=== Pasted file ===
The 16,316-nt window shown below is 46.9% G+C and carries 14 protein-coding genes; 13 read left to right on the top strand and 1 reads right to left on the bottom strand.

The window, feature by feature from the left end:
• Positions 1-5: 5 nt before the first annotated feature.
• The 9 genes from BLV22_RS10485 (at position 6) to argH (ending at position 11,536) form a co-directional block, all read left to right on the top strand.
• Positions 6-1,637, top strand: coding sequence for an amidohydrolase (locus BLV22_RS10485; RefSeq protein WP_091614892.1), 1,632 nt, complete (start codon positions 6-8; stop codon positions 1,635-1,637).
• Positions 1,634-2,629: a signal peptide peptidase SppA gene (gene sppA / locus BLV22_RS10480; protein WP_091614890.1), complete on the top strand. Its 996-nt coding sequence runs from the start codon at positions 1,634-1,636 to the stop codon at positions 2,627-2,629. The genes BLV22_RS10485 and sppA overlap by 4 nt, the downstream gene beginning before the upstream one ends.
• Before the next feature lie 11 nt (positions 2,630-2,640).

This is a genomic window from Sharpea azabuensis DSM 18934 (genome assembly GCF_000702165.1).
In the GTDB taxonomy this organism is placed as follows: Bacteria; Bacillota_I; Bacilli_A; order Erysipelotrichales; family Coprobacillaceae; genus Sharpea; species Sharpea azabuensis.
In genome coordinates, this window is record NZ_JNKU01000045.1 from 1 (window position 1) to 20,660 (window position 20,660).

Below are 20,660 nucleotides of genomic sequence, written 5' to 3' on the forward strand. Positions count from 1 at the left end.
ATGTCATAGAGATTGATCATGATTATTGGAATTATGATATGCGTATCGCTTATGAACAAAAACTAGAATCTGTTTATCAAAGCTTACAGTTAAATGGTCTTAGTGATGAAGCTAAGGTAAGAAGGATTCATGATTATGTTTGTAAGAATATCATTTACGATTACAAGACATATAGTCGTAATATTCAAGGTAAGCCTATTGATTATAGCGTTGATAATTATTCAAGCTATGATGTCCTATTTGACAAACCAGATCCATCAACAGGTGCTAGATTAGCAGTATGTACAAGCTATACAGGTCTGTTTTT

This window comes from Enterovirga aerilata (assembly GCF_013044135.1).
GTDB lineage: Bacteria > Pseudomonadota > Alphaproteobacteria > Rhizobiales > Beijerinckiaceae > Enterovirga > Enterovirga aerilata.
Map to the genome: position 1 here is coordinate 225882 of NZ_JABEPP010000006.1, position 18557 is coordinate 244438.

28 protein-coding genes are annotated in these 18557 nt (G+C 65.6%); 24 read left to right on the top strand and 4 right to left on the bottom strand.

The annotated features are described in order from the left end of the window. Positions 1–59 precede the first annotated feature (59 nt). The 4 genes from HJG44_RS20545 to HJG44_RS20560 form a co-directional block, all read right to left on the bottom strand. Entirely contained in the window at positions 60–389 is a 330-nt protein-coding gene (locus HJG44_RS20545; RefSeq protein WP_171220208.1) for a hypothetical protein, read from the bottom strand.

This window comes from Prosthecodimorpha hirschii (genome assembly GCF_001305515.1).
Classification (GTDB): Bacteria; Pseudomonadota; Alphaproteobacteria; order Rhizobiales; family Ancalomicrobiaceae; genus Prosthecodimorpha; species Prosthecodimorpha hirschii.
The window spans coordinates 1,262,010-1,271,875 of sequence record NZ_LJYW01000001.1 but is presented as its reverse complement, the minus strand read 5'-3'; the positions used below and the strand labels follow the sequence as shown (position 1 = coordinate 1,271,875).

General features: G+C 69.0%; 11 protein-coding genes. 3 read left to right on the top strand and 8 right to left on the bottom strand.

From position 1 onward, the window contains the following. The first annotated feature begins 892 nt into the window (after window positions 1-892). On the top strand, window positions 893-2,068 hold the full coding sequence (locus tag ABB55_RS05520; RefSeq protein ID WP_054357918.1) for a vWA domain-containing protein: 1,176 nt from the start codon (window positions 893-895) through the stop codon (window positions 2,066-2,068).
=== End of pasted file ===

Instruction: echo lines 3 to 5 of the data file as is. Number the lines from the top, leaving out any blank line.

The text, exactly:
• Positions 1-5: 5 nt before the first annotated feature.
• The 9 genes from BLV22_RS10485 (at position 6) to argH (ending at position 11,536) form a co-directional block, all read left to right on the top strand.
• Positions 6-1,637, top strand: coding sequence for an amidohydrolase (locus BLV22_RS10485; RefSeq protein WP_091614892.1), 1,632 nt, complete (start codon positions 6-8; stop codon positions 1,635-1,637).